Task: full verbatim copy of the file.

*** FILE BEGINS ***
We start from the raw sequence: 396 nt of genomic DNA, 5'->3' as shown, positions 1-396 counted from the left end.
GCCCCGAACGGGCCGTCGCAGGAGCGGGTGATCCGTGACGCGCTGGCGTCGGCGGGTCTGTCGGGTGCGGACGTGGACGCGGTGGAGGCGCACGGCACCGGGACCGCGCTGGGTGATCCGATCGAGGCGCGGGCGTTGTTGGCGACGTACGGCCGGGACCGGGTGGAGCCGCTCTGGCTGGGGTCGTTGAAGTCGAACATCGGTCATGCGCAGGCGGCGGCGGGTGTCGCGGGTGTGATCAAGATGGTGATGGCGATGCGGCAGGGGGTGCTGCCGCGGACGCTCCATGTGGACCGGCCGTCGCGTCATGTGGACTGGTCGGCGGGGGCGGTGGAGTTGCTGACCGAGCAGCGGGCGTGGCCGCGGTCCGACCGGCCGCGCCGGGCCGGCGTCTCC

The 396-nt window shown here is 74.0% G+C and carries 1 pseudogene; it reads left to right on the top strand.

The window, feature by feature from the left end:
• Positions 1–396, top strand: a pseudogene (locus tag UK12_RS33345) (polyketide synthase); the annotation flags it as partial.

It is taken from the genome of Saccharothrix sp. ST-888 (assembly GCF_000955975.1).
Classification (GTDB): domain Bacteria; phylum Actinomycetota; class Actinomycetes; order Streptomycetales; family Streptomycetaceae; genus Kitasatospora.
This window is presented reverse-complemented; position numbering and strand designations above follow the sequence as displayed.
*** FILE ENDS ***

We start from the raw sequence: 396 nt of genomic DNA, 5'->3' as shown, positions 1-396 counted from the left end.
GCCCCGAACGGGCCGTCGCAGGAGCGGGTGATCCGTGACGCGCTGGCGTCGGCGGGTCTGTCGGGTGCGGACGTGGACGCGGTGGAGGCGCACGGCACCGGGACCGCGCTGGGTGATCCGATCGAGGCGCGGGCGTTGTTGGCGACGTACGGCCGGGACCGGGTGGAGCCGCTCTGGCTGGGGTCGTTGAAGTCGAACATCGGTCATGCGCAGGCGGCGGCGGGTGTCGCGGGTGTGATCAAGATGGTGATGGCGATGCGGCAGGGGGTGCTGCCGCGGACGCTCCATGTGGACCGGCCGTCGCGTCATGTGGACTGGTCGGCGGGGGCGGTGGAGTTGCTGACCGAGCAGCGGGCGTGGCCGCGGTCCGACCGGCCGCGCCGGGCCGGCGTCTCC

The 396-nt window shown here is 74.0% G+C and carries 1 pseudogene; it reads left to right on the top strand.

The window, feature by feature from the left end:
• Positions 1–396, top strand: a pseudogene (locus tag UK12_RS33345) (polyketide synthase); the annotation flags it as partial.

It is taken from the genome of Saccharothrix sp. ST-888 (assembly GCF_000955975.1).
Classification (GTDB): domain Bacteria; phylum Actinomycetota; class Actinomycetes; order Streptomycetales; family Streptomycetaceae; genus Kitasatospora.
This window is presented reverse-complemented; position numbering and strand designations above follow the sequence as displayed.